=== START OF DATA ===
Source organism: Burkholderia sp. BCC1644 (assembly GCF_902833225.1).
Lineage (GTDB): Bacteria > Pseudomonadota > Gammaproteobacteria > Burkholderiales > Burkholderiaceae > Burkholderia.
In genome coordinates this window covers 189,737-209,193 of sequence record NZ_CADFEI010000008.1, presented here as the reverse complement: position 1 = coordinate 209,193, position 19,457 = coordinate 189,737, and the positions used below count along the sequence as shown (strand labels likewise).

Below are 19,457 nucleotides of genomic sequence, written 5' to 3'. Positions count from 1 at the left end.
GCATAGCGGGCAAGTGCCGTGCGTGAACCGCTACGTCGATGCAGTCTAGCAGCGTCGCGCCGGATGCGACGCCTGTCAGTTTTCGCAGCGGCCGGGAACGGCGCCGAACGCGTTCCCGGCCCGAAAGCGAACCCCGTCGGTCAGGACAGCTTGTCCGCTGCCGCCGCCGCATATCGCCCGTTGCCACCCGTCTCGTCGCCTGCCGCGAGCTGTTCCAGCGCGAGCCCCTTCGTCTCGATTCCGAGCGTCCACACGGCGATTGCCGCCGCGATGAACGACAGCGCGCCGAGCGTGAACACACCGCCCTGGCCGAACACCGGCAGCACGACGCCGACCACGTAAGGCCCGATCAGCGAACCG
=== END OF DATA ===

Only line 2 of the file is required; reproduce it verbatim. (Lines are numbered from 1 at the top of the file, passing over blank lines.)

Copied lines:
Lineage (GTDB): Bacteria > Pseudomonadota > Gammaproteobacteria > Burkholderiales > Burkholderiaceae > Burkholderia.